Nine Days of Working Wood

Another class concludes today and then in another short week’s time I hold my last foundational course for this year. Nine more woodworkers are freed from the constraints of mass-making because they now know sharpness to levels they never knew before. Truth sets people free and when you know it you know it. When the bank tellers trains they only ever touch real notes. After months of handling good notes, a bum note touches their fingertips and it feels so slightly different but it’s enough to stop them. Looking at the note further the note looks and feels the same. You see inside they know what they know what they know and they cannot dent that something feels different. That’s the nature and reality of truth. No matter what, my students now know what sharp is. They’re free indeed and their newfound freedom is for a lifetime.DSC_0008

Class finishes today

I have taught this class and other similar classes to over 5,000 new and seasoned woodworkers who came from worldwide destinations. That is, I have personally stood within a few feet of each of the 5000 persons I have taught. The course is mine. I developed it in its entirety and pushed it through to the point that it became the springboard into more advanced levels of woodworking where people began making their own boats, canoes, violins and cellos and guitars. Many became furniture makers in their own right. It’s provided the rite of passage from the unknown to the known, from the amatuer to the professional and most woodworkers I have known discover a whole world of real, and I mean real woodworking as opposed to simply machining wood.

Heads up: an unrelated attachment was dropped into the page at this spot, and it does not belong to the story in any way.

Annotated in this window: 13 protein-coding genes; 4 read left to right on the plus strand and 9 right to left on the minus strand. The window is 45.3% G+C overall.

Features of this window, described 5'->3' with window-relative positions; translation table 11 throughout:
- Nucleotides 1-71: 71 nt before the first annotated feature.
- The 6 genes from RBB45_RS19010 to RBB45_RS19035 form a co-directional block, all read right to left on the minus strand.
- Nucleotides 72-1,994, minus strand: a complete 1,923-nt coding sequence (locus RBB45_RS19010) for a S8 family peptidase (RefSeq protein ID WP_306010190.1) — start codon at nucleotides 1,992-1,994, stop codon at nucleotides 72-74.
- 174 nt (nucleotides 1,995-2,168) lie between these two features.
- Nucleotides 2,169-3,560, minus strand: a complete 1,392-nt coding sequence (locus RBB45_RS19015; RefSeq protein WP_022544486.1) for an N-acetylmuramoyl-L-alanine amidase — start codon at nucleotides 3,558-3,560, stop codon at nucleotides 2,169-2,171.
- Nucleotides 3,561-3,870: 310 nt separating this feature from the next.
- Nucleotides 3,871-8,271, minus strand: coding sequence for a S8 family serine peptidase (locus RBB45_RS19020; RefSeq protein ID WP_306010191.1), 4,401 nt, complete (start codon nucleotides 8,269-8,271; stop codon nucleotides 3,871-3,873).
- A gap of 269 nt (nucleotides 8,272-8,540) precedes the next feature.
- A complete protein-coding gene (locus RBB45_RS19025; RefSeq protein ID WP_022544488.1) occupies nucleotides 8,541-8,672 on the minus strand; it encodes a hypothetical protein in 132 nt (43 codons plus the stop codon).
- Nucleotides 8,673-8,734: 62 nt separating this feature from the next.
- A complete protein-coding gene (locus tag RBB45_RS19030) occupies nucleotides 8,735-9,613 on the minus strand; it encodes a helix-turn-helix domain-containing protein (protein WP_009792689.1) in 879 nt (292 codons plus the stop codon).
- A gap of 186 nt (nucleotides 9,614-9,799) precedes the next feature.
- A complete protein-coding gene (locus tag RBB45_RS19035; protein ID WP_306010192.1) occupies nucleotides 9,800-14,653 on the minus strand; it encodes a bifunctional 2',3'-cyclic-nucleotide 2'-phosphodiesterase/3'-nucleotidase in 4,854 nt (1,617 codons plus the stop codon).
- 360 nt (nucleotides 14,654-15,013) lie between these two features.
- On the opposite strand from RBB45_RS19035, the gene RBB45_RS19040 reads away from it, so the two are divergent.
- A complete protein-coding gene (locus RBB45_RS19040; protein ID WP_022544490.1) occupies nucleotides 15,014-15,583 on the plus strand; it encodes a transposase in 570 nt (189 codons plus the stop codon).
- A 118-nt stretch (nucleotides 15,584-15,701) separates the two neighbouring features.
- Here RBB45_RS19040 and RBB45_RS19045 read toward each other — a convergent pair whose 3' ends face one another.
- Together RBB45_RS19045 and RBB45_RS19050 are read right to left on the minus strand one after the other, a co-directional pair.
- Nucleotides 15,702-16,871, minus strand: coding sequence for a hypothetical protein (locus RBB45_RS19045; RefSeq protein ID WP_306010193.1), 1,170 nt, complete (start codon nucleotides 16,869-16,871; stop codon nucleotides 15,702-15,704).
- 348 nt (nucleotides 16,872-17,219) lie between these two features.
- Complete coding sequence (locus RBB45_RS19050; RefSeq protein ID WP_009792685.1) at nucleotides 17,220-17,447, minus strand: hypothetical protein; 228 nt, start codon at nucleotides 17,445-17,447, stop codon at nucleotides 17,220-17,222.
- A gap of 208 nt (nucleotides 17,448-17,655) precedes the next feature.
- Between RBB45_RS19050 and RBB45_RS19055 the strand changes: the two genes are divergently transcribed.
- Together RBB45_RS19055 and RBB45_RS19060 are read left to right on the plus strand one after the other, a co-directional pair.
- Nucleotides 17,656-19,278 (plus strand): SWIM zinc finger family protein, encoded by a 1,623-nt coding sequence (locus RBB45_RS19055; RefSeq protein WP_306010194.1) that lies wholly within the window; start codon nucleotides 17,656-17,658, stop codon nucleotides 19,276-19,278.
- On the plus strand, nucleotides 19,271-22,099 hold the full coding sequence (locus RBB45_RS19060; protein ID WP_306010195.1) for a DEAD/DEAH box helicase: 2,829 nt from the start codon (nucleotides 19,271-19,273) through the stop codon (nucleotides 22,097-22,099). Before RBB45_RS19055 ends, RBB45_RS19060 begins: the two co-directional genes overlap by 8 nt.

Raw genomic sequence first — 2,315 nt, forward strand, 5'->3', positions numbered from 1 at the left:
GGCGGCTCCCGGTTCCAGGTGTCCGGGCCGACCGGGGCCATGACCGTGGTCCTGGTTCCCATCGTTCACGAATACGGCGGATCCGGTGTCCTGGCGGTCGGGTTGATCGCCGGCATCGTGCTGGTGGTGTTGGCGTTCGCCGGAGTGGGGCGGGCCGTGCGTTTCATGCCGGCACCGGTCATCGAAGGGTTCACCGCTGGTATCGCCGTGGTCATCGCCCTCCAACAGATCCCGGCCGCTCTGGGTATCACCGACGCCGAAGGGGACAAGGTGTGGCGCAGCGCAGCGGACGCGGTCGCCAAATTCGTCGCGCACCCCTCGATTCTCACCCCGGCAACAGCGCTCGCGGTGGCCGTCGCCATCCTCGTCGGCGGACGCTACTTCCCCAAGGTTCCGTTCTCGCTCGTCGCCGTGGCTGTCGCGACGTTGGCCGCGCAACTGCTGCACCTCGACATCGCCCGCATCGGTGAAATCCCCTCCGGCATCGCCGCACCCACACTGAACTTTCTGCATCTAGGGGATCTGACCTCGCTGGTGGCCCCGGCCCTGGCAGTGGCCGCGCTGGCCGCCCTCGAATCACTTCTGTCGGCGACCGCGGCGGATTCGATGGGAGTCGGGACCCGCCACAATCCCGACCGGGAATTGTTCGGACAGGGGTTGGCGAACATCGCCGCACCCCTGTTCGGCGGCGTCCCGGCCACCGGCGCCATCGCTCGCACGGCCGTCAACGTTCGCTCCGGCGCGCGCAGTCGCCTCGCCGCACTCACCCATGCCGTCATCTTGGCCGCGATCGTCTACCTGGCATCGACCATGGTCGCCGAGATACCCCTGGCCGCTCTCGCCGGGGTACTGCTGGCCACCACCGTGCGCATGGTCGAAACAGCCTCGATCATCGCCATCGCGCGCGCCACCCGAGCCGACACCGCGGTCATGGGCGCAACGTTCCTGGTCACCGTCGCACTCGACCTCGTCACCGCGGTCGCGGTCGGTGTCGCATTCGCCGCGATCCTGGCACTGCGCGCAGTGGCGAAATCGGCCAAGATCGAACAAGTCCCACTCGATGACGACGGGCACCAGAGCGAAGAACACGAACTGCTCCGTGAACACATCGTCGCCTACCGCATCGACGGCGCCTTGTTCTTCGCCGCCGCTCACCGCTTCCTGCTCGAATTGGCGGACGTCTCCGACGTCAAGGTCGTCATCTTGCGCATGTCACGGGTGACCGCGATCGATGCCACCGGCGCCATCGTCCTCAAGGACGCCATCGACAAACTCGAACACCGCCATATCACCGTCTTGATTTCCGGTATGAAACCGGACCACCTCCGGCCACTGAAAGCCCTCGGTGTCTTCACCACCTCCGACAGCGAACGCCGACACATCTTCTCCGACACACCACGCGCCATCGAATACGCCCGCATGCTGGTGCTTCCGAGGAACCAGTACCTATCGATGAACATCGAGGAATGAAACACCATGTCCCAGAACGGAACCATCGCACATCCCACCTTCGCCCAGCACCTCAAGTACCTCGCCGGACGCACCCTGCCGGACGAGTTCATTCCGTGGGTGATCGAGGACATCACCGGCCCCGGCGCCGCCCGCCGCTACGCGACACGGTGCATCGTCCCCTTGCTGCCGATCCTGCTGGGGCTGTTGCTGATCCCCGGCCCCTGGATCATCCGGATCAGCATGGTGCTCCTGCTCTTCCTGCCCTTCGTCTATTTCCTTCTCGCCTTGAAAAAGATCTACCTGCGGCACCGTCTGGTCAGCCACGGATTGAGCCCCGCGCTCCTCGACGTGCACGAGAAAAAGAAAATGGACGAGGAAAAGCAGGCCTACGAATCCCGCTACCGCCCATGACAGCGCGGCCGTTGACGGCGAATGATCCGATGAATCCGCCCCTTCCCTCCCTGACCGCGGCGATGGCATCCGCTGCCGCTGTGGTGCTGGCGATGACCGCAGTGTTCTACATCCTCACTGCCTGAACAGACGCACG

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This week has been a week of reflection for me. Reflecting on the woodworking culture and the work I do as a 65-year-old maker come January 4th 2015. The work I do has become so second nature to me that most things I do I do automatically and even without any conscious thought at all. In fact, thinking would for certain disrupt the fluidity of movement to my work and for sure the speed with which I generally work. Mental gymnastics have no place in the measured steps I take throughout a given day and so This is what I pass on to my students working a short distance from me or standing and sitting around my bench as I work or teach or just chat.

DSC_0017This week was very inspirational for me. I think perhaps one of the most inspiring ever. Its not hard to put my finger on what it was. The full class of men seemed to know no barriers. From day one they related to one another without the usual social fetters and competitive spirits I have always had to dismantle over the years. In some ways they seemed more like children in that they sponged up the information, asked genuine questions without allowing intimidation or self consciousness hinder them. The whole nine days have been pure harmony and personalities blended in seamless continuity every second of every day. Seeing the parts come together, I mean the joints mostly, and hearing the banter between benches, seeing them care for one another and the general repartee and such made me all the more grateful that we host these classes in my workshop.